Government agrees Russia is 'main threat' to Estonia's security
Estonia's updated National Security Concept, which states Russia is the country's 'main threat' and raises defense spending, was approved by the Riigikogu on Wednesday.
The strategic framework unequivocally states that the main threat to Estonia's security comes from Russia.
It also says defense spending must rise to at least 3 percent of GDP and provide funding for Estonia hosting its allies.
The document also requires that the national budget strategy must ensure permanent funding for the development of civil protection to ensure the functioning of society as a whole in all possible crises.
It passed with 46 votes in favor.
Prime Minister Kallas (Reform) said she was pleased the concept was passed because, in today's security environment, "cross-party consensus is a very important message to send out both to our own people and internationally".
"It is a clear signal that we need to do more, and more quickly, to bolster military defense and broaden national defense, both on our own and with our allies and partners. Russia's full-scale war of aggression in Ukraine demonstrates the scale of the threats Estonia and the free world are facing," she said in a statement.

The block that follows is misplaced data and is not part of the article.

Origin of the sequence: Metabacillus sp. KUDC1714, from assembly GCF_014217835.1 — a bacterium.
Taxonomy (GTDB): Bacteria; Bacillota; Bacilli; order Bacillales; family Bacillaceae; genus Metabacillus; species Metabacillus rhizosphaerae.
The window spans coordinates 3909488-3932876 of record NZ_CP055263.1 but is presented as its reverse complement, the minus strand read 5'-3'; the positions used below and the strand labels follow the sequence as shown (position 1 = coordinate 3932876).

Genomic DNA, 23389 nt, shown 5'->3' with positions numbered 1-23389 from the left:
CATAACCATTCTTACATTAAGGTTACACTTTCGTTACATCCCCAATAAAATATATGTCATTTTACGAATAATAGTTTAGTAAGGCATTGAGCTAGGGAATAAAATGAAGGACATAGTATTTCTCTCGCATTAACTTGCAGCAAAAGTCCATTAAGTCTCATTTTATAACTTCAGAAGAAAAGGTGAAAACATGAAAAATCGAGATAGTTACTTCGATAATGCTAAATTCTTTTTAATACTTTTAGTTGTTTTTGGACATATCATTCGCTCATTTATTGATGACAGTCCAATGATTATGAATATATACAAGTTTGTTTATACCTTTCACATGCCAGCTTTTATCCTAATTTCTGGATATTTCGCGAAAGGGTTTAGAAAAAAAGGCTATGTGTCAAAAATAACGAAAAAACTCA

Kallas said that adaptation to the worsened security environment is already underway.
"Estonia has raised its defense spending to historically high levels," she explained.
"In 2022 we allocated more than €1.2 billion in additional funding to military defence, and this year defence spending will exceed €1 billion by 2.85 percent. Last year we also increased the salary fund of the Ministry of the Interior by more than €50 million for 2023. And for the first time, targeted funding was given to civil protection in 2022."
The updated National Security Concept of Estonia is based on a broad approach to security. It is updated every four years.
In addition to defense, it includes the cohesion of society and the resilience of the state, economic security, vital services, internal security, as well as international activities.
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Editor: Helen Wright